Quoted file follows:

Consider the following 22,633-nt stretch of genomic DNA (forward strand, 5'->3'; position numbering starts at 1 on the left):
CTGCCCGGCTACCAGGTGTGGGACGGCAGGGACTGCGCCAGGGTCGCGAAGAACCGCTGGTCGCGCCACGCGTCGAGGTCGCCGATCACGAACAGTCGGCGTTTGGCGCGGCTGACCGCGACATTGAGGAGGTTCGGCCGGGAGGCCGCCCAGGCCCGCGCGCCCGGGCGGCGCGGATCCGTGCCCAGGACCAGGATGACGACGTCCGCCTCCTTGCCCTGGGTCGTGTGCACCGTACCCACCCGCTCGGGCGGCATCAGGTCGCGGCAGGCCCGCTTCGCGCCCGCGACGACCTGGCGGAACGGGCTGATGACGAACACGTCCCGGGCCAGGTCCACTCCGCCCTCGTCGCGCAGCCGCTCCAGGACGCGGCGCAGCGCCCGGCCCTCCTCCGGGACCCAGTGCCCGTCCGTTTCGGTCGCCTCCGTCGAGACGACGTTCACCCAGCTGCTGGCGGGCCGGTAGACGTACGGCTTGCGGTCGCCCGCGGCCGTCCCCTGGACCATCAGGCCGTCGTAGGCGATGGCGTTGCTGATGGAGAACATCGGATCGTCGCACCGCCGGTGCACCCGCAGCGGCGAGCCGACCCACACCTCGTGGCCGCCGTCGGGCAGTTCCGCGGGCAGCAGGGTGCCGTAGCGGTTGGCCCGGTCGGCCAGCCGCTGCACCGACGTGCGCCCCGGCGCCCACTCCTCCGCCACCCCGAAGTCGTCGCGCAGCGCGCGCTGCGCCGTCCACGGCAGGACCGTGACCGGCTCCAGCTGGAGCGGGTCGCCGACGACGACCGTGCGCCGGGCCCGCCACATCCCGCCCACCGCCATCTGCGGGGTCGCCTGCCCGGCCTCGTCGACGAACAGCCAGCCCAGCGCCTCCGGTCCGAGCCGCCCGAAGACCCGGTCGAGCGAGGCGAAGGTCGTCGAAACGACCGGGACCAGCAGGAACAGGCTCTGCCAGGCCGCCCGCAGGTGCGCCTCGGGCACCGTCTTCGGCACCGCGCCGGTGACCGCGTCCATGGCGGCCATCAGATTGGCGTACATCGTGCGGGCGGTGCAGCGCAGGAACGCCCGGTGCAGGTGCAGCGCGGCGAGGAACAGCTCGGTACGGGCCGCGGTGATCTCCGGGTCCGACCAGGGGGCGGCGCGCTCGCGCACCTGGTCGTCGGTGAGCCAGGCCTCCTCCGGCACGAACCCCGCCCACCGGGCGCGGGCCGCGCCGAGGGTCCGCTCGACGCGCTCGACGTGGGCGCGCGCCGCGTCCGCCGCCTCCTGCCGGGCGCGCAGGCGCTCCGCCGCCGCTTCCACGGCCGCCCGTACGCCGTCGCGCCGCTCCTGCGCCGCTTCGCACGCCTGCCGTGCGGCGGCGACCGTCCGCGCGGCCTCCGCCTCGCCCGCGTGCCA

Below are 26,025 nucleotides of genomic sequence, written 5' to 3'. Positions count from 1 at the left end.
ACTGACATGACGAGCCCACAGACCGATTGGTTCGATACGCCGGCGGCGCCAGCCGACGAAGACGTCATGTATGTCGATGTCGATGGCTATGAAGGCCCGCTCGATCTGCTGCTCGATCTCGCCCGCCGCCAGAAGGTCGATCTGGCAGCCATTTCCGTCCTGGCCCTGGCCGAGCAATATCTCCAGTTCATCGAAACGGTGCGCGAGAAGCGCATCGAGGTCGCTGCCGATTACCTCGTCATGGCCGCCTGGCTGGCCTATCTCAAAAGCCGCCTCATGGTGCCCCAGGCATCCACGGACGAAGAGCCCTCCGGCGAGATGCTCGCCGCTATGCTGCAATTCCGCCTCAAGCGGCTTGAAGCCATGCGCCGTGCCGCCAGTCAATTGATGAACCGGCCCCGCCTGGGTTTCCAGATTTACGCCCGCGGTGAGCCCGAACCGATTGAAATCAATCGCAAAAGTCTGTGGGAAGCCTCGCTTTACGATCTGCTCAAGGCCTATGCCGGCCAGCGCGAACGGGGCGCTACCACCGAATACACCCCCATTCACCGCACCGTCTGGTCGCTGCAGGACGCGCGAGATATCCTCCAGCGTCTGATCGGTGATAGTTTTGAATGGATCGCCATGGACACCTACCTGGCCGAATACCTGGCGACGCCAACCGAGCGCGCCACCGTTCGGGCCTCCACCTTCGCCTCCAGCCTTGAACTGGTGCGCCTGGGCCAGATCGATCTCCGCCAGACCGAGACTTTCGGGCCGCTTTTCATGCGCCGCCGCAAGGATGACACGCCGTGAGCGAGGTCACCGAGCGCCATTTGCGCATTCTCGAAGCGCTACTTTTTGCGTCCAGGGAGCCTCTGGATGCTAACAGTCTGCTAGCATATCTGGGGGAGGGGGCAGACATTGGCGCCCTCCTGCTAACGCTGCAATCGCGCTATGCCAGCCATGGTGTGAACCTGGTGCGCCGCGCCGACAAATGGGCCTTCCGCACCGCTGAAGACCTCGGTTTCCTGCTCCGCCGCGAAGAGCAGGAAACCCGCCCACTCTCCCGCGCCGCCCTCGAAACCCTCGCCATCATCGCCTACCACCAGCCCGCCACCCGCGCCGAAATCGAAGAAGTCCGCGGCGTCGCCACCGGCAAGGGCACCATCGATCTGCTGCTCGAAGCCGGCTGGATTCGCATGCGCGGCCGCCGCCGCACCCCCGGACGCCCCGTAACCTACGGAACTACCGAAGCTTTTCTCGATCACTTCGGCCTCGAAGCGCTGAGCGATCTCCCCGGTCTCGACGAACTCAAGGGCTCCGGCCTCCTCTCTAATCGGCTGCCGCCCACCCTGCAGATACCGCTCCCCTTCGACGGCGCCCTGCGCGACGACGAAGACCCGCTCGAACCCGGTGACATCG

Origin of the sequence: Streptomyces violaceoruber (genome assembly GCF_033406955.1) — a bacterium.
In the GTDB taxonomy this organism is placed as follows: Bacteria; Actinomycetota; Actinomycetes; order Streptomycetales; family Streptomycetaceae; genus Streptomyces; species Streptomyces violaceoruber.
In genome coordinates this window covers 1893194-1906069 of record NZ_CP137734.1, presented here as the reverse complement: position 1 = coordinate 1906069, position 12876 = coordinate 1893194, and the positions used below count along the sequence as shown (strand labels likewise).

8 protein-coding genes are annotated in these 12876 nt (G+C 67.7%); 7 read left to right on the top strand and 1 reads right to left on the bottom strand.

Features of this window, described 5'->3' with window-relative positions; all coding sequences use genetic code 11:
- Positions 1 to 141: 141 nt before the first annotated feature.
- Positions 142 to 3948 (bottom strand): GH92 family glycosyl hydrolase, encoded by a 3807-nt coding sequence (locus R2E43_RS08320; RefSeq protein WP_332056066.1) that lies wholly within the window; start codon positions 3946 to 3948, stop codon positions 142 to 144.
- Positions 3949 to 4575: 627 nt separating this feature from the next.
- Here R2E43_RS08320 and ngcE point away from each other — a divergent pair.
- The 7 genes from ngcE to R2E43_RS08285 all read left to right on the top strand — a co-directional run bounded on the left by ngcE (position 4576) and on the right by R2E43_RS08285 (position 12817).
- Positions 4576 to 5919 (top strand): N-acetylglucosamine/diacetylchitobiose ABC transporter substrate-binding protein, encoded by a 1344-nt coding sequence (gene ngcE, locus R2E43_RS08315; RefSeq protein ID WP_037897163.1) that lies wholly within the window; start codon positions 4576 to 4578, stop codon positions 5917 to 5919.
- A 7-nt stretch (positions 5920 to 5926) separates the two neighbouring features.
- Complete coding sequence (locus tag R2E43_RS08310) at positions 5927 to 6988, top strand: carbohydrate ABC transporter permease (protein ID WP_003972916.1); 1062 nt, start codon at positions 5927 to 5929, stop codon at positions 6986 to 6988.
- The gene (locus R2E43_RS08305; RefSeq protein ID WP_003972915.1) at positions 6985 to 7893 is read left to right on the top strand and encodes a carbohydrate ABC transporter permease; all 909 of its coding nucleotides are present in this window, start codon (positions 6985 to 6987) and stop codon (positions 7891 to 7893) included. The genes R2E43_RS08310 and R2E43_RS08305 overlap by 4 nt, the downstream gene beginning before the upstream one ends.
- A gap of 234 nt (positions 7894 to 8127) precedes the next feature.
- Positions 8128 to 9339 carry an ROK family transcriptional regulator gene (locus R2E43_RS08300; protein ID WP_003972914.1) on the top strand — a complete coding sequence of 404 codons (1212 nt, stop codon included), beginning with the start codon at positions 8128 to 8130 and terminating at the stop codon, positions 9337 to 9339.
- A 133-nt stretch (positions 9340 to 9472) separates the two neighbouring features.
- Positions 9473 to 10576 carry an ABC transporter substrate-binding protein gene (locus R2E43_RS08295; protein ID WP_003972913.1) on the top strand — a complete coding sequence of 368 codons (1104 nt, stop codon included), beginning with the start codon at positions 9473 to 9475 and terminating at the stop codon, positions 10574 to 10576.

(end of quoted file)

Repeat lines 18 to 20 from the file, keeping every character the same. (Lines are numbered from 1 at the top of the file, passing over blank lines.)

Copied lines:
- The gene (locus R2E43_RS08305; RefSeq protein ID WP_003972915.1) at positions 6985 to 7893 is read left to right on the top strand and encodes a carbohydrate ABC transporter permease; all 909 of its coding nucleotides are present in this window, start codon (positions 6985 to 6987) and stop codon (positions 7891 to 7893) included. The genes R2E43_RS08310 and R2E43_RS08305 overlap by 4 nt, the downstream gene beginning before the upstream one ends.
- A gap of 234 nt (positions 7894 to 8127) precedes the next feature.
- Positions 8128 to 9339 carry an ROK family transcriptional regulator gene (locus R2E43_RS08300; protein ID WP_003972914.1) on the top strand — a complete coding sequence of 404 codons (1212 nt, stop codon included), beginning with the start codon at positions 8128 to 8130 and terminating at the stop codon, positions 9337 to 9339.